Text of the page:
Readings at the Roost review

Abby Whitman, Contributing writer

On the night of Sept. 9, the Mercyhurst Institute for Arts and Culture hosted their first reading in their newest series, called “Readings at the Roost.”
The concert reading was a performance of “Riders to the Sea,” an Irish one-act tragedy by John Millington Synge, and was performed by Mercyhurst University alumni and faculty members.
This is the first of many Irish works to be performed to celebrate Mercyhurst University’s Irish roots.
The setting of the series was inspired by the pubs in Ireland, where people gather to tell stories and sing music.
The cozy corner of The Roost was the perfect place to listen to Irish folk music performed by Louis Nicolia on fiddle, including the beloved ballad “Danny Boy,” before the reading, and then to enjoy this piece of classic Irish theatre.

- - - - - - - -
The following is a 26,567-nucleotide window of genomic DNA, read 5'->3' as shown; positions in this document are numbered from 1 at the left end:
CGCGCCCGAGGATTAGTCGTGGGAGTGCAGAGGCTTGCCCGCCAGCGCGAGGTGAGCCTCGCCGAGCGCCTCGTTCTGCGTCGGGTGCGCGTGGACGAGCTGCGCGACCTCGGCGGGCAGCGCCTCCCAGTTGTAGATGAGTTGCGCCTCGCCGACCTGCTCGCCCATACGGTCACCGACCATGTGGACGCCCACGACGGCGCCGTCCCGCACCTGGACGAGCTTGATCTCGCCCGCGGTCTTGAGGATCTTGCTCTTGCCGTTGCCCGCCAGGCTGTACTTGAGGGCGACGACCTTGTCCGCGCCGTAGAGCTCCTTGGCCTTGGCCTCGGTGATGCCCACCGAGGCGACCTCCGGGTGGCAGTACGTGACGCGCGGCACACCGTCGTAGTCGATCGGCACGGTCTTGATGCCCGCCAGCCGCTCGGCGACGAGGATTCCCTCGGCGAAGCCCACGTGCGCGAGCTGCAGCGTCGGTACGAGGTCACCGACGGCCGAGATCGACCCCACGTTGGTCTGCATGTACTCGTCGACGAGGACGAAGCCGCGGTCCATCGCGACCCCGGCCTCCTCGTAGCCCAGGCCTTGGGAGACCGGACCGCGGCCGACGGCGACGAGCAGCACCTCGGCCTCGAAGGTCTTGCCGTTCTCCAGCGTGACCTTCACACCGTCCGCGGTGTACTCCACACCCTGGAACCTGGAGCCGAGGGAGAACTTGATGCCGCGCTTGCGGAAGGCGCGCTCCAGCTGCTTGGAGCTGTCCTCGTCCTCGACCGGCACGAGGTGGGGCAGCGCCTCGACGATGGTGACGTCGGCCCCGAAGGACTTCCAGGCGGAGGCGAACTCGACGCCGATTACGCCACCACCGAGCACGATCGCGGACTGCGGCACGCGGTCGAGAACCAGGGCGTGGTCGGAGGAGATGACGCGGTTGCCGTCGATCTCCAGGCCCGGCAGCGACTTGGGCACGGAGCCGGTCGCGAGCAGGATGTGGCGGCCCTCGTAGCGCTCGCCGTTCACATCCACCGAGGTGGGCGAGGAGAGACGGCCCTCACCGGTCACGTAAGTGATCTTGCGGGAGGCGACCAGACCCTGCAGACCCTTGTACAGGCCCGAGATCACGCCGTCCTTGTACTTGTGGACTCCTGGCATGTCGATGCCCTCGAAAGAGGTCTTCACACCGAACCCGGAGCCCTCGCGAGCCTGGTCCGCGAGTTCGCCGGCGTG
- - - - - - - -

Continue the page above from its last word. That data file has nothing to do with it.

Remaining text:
“Riders to the Sea” is critically acclaimed as one of the greatest one act plays.
It takes place on the Aran island of Inishmaan, and the plot draws allusions from Greek mythology.
Even if you were not familiar with theatre or Irish culture going into this performance, Joanne McGurk, Ph.D., associate professor of English, provided the audience the cultural and social context of the one-act play before the reading began.
Richard McCarty, Ph.D., associate professor of Religious Studies, read the stage directions, setting the stage for the hopeless tragedy that was about to take place.
Heidi Hosey, Ph.D., interim dean of the Walker College of Business, played Maurya, the matriarch of the family in “Riders to the Sea.”
Mercyhurst alumni Bethany Sulecki (Nora), Sarah Krempasky (Cathleen) and Owen Hitt (Bartely) read the parts of the family of Maurya.
The audience was brought into the stormy and desolate world of the play and Maurya’s unceasing struggle with the sea that took the lives of their male family members.
The “Readings at The Roost” series is free and open to the public, located in the Playwright’s Snug of The Roost.
The next reading will be on Oct. 14.
It will be a telling of Irish ghost stories.